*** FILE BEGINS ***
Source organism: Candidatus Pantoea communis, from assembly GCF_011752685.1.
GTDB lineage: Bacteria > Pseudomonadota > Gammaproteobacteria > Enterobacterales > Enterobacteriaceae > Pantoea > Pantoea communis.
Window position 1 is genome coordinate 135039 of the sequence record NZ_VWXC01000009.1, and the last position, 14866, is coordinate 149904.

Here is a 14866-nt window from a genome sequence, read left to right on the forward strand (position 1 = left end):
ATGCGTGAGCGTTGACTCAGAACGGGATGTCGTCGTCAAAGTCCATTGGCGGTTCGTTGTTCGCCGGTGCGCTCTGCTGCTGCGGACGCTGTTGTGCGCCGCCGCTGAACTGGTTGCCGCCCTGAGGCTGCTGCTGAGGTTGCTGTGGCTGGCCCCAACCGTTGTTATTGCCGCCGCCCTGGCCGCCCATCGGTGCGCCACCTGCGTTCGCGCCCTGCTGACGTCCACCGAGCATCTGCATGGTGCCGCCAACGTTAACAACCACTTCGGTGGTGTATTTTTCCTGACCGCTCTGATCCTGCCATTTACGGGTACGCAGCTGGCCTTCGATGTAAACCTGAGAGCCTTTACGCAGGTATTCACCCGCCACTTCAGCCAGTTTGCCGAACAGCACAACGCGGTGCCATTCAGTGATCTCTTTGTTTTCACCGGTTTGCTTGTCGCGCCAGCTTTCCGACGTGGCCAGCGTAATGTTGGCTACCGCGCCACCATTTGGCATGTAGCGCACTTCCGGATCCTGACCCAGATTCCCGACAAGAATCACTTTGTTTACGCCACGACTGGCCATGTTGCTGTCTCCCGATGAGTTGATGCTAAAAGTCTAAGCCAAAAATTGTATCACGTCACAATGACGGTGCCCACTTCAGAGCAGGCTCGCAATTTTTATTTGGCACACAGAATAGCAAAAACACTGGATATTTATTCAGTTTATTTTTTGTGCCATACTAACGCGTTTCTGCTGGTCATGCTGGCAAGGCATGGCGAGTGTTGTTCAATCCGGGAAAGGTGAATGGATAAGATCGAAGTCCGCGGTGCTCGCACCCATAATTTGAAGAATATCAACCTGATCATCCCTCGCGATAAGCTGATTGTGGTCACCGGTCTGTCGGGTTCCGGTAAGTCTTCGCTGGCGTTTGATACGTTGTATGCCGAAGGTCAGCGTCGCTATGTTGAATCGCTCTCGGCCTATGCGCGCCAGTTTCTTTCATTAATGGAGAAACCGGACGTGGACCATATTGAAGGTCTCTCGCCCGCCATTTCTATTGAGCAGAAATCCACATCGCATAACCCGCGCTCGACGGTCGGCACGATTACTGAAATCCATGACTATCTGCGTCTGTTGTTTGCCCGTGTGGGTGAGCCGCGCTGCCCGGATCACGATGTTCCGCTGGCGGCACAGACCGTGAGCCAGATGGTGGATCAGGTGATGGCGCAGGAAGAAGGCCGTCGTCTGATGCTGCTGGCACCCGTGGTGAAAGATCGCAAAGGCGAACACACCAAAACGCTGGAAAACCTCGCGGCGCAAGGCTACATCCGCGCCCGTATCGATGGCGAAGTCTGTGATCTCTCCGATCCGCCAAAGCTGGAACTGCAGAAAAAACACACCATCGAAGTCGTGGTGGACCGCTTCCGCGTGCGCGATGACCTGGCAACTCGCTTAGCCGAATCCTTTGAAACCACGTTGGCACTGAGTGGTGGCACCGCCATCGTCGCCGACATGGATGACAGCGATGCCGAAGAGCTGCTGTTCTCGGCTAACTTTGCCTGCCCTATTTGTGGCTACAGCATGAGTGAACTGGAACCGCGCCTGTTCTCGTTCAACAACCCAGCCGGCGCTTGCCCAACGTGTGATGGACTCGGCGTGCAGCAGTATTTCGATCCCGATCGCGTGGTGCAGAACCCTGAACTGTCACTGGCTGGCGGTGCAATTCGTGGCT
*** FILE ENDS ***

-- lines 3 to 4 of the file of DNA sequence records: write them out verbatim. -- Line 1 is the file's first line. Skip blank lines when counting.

Window position 1 is genome coordinate 135039 of the sequence record NZ_VWXC01000009.1, and the last position, 14866, is coordinate 149904.

Here is a 14866-nt window from a genome sequence, read left to right on the forward strand (position 1 = left end):